As Dr. Gordon relates, upon learning about Ahiflower oil and then carrying out equine trials in comparison to fish and flaxseed oils, “When we were doing our trials we put Ahiflower oil right up against flax oil since it’s the most readily available Omega 3 rich plant oil that people can buy at the feed store. We found that Ahiflower oil converts to EPA in the body, which would traditionally only be sourced from fish or algal oil. It’s the first plant oil we’ve ever seen that actually converts to EPA in the horse in appreciable amounts. We can measure Ahiflower’s EPA increases not only in the blood but in the muscle. We never thought that could happen because we’ve looked at studies with flaxseed oil and it didn’t look like much was going on. But with Ahiflower oil in horses, beneficial compounds like EPA are forming and contributing to overall health.”
Purina Mills has produced three Research Reviews on its website. These reports detail the findings around Ahiflower oil’s superior palatability versus fish oil and its capacity to match the natural balance of Omega 3 and Omega 6 fatty acids that accrue in horses’ blood and tissues from grazing on fresh pasture — hence their product’s name OmegaMatchTM Ahiflower oil.
In the canine world, several Omega 3 supplements already feature Ahiflower oil and leverage its uniquely high Omega 3 stearidonic acid (SDA) and omega-6 gamma linolenic acid (GLA) content. One new entrant (WagWell) launched by beauty entrepreneur CEO and Co-Founder William Smolen, features an Ahiflower + algal DHA blend in a liquid oil pump bottle and in chews — the first dog chew supplement containing Ahiflower+DHA oil on the market. The products appeal to dog owners seeking the health benefits of standard fish oil alongside Ahiflower oil’s rapidly attributable effects in dogs — healthier skin and shinier coat, better mobility and exercise recovery, improved immune and respiratory response.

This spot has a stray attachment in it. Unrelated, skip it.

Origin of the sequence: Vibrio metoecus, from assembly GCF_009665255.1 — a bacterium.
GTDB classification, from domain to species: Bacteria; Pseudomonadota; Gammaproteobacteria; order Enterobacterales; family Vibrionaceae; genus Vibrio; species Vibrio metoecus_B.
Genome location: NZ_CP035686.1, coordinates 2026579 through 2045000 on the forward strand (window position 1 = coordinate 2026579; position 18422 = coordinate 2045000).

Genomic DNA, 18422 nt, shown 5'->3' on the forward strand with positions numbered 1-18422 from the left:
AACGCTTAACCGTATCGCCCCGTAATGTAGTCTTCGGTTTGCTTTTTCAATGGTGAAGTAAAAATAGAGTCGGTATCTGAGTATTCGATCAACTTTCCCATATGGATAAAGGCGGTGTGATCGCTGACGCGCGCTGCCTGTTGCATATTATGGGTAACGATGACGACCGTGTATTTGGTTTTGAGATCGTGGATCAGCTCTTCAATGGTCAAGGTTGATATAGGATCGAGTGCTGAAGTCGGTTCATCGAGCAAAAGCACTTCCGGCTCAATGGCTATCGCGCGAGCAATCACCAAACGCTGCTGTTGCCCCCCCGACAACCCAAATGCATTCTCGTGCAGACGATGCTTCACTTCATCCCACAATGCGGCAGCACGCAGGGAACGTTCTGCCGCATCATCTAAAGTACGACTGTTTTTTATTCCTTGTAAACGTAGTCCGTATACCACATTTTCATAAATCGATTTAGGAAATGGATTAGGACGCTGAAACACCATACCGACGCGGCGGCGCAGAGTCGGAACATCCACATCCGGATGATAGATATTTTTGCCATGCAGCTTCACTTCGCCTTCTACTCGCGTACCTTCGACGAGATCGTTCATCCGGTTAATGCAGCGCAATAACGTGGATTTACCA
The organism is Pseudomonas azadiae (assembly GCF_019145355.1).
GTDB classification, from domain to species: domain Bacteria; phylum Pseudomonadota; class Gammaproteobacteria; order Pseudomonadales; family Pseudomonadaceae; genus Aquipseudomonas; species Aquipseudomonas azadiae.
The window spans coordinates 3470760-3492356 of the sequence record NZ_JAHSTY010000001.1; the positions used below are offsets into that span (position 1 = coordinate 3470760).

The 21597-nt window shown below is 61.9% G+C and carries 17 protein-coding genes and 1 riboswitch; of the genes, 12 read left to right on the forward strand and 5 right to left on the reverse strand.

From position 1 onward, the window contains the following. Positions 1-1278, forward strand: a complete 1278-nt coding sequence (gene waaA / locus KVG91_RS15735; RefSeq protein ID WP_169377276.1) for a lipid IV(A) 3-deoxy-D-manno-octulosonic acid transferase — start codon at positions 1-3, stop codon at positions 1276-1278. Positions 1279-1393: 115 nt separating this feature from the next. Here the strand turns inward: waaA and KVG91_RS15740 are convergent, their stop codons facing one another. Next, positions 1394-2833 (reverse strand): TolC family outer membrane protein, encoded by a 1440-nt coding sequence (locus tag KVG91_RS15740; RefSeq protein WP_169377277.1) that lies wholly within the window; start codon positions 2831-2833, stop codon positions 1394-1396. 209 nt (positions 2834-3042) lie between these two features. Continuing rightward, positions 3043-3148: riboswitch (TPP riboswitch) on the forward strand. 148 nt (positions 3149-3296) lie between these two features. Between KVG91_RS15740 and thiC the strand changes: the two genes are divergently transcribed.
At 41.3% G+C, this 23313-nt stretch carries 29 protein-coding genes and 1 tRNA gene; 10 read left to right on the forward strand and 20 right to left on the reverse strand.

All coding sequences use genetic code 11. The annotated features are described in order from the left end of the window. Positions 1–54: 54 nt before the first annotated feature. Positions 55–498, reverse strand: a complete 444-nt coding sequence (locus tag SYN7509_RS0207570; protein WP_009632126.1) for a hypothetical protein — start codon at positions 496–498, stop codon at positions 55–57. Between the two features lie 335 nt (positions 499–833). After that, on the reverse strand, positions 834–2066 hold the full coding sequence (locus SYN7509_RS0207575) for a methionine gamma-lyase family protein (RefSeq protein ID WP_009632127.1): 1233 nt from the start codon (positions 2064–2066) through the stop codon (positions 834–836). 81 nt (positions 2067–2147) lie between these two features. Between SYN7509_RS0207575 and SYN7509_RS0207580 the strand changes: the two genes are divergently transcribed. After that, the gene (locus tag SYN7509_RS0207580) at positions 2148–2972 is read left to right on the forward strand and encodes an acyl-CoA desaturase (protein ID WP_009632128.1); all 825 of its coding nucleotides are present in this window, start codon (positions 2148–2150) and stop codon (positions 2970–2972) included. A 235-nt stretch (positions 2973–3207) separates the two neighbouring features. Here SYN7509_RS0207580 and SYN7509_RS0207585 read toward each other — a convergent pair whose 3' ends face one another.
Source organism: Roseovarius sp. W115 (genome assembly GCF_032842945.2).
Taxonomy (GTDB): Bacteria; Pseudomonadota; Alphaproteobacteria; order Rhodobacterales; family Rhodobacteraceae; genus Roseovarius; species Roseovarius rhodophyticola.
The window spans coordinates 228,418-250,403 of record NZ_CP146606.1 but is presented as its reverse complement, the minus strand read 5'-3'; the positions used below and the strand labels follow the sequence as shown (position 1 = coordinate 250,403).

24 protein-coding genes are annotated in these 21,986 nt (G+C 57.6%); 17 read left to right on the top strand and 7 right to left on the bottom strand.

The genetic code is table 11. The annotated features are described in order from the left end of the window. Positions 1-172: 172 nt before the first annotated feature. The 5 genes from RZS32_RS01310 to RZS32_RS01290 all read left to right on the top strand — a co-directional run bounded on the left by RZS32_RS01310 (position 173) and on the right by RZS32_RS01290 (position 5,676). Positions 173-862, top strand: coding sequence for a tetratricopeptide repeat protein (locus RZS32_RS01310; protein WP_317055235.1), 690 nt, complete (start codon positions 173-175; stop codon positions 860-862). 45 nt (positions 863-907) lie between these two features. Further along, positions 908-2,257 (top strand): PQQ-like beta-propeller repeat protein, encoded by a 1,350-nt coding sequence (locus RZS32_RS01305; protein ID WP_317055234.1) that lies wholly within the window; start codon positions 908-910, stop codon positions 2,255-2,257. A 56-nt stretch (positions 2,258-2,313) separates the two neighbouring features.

Smolen noted, “At WagWell, our mission is to become the go-to, trusted source for a dog’s complete wellness routine. As we look to expand our product portfolio across multiple categories, our aim is to create intentional, value-driven necessities: if we cannot ensure a product will be as good or better than the market leader, then we will not make it. So when creating the WagWell supplement line, we explored a multitude of high-quality, plant and fish-based sources of Omega 3 widely favored by the pet industry. Ultimately, we were not satisfied with the results, finding that most options were either unable to meet our desired Omega 3 levels or required sourcing at a rate that did not positively contribute to sustainability efforts. In collaboration with our food science and nutrition team, we made the discovery of the plant-based, omega-rich Ahiflower, which quickly became the new ‘gold standard’ on our quest for an efficacious and sustainably harvested ingredient. Packed with omegas 3, 6 and 9, the Ahiflower DHA oil blend delivers on both quality and quantity, providing the nutritional value dogs need by means of a more health conscious and environmentally sound source.”
Smolen observed that CPG and beauty brands have spent decades educating consumers about the importance of ingredients and nutritional integrity in products. Especially among Gen-Z and Millennials who are choosing not to have children but instead adopt and care for dogs as their ‘children,’ the focus on access to premium supplements like WagWell’s offerings is quite high. Gen-Z and Millennials are the first generations to look at ingredients panels and details more discerningly in all of the products they buy. Smolen saw that they’ve been ingrained with everything they purchase to ‘assess, review, and research’. So of course it’s now happening with their pets. WagWell is catering to a demographic that now makes up >50% of pet ownership and where wellness is a core part of everyday life.